I was lucky enough to find this book years ago, but stupid enough not to read it until 2013. Erik Larson's The Devil in the White City: Murder, Magic, and Madness at the Fair that Changed America is the story on two fronts. One is the story of Daniel Burnham, the chief architect in charge of America's second major exposition in particular after France's unveiling of the Eiffel Tower. The second story is of H. H. Holmes, known as America's first serial killer. These two men, both in Chicago at the same time, never interact, but there stories are intertwined. The story of an architect and a murderer sounds odd, but Larson weaves their stories fantastically and maintains a constant thread throughout the entire book.
Daniel Burnham--in an amazingly short amount of time--has to design, construct and prepare nearly 200 buildings as well as oversee the construction of numerous canals, lagoons, and parks. He had to handle groups wanting to get too involved, getting together something that would rival Eiffel's magnificent tower, and battle off people trying to take advantage of the situation like Wild Bill Cody and Thomas Edison. It's an amazing story and gave me a huge amount of respect for the fight of getting the 1983 World's Exposition to be the success that it was. By the way, this expo was the introduction of the Ferris Wheel. The wheel wasn't even completed by the start of the fair due to the board's indecision on it and was also placed in an unideal spot due to both the indecision and the fear that it would not work. It's an amazing story in and of itself, but only a side discussion this this packed book.
Dr. Henry Howard Holmes is known as America's first serial killer (or in a more detailed description "first documented serial killer"). Holmes was able build a "hotel" only a few miles away from the fair and, using his electric personality, was able to lure many people into his clutches. I say "hotel" due to the constant changing of contractors and crazy hallways, it was really more of a kill house. This place had a bank vault for suffocating victims, sealed bedroom with gas piped into these rooms, a crematorium and surgical room for turning his victims into medical skeletons. His victim count is thought to be near 200, but is completely unknown. He was considered wildly charming and could constantly get his victims to take life insurance policies that he'd pay and be the benefactor. With all the amazing stories around this, it's crazy to hear what he was able do what he did under such little suspicion. Different times.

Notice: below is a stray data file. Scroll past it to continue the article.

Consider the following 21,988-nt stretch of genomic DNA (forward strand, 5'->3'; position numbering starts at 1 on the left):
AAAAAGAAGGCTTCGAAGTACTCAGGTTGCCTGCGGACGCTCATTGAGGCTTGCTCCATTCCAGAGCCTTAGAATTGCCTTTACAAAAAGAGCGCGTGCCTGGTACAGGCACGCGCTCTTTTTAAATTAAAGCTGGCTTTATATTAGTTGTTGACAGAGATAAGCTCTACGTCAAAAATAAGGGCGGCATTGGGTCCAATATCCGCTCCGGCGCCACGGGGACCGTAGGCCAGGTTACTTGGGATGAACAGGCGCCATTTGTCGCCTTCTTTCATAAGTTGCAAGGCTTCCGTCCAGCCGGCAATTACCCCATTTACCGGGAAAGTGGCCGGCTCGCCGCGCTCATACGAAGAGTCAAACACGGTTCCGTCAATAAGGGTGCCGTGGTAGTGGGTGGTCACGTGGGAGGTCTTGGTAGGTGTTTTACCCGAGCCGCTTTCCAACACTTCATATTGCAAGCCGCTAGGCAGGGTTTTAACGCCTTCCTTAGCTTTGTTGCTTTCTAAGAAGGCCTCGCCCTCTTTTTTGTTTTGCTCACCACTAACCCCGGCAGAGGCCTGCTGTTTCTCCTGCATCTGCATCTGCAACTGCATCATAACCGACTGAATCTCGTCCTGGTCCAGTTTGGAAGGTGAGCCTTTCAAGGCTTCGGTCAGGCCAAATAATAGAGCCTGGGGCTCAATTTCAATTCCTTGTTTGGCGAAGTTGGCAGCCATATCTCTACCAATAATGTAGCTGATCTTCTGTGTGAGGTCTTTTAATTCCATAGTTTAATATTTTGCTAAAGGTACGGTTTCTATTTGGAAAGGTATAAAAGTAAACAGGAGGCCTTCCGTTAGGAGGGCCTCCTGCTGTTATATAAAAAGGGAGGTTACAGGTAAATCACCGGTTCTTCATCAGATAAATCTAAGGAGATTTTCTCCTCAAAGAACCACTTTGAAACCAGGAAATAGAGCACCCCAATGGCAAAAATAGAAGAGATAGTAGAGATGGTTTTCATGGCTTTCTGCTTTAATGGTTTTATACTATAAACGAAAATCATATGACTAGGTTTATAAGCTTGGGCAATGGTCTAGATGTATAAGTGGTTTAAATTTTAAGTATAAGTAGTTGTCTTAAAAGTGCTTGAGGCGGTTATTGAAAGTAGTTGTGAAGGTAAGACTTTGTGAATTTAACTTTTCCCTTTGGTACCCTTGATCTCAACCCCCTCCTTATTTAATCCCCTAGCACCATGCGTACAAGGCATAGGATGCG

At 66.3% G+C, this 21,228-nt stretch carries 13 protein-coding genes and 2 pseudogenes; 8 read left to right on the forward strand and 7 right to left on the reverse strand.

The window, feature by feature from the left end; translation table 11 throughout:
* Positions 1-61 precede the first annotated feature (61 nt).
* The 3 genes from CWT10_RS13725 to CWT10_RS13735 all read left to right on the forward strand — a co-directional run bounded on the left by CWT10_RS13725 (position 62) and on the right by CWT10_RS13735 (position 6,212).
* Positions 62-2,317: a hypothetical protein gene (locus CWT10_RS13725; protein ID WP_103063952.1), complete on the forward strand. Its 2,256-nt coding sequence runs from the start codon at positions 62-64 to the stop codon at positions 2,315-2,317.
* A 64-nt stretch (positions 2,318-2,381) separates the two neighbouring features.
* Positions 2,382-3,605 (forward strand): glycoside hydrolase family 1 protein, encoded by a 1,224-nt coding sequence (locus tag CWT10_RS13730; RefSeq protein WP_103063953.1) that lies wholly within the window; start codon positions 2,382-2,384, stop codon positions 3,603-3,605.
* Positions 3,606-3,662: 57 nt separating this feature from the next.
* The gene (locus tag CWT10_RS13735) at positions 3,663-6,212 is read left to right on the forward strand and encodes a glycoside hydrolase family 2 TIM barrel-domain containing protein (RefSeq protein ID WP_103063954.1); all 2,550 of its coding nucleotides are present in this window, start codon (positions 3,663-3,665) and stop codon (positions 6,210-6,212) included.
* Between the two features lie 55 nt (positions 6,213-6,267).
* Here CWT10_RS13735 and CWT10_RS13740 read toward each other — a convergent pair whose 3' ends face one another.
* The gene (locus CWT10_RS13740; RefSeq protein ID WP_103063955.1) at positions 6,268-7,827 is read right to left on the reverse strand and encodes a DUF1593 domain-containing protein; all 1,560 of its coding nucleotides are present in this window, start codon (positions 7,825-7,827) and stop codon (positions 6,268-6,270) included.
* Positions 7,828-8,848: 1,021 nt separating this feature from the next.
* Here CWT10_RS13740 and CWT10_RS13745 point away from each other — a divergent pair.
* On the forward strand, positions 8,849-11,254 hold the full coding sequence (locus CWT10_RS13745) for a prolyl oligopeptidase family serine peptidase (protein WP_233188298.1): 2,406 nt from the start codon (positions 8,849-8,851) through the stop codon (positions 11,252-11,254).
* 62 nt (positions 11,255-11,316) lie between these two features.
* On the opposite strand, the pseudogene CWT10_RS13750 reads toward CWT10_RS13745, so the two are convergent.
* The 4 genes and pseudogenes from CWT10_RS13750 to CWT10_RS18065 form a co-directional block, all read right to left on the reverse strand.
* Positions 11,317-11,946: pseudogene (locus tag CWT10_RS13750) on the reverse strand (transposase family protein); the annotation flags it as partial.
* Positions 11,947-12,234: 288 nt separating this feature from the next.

I have to say, The Devil in the White City is the best non-fiction book I have ever read. It is an absolute amazing pair of stories, well constructed and exquisitely narrated. Larson does take artistic license in piecing together some of the reports and creating plausible situations. In particular, Larson makes a story reported events instead of simply writing about them. This means situations and conversations are not 100% accurate, but remain within the plausibility of reports, letters, interviews, and the times. It is a great book. One I would recommend to anyone, non-fiction fans or not. It really got me thinking about Chicago as well. It is an absolute shame that the "White City" wasn't constructed for, nor allowed to permanently stand. Photos from the event--best I could find is this from the Brooklyn Museum--are absolutely stunning. I'd love to be able to see the buildings in color to get the full feel of the event. I think of this book to this day and sit in awe of the events of the 1893 World's Columbian Exposition in Chicago, Illinois.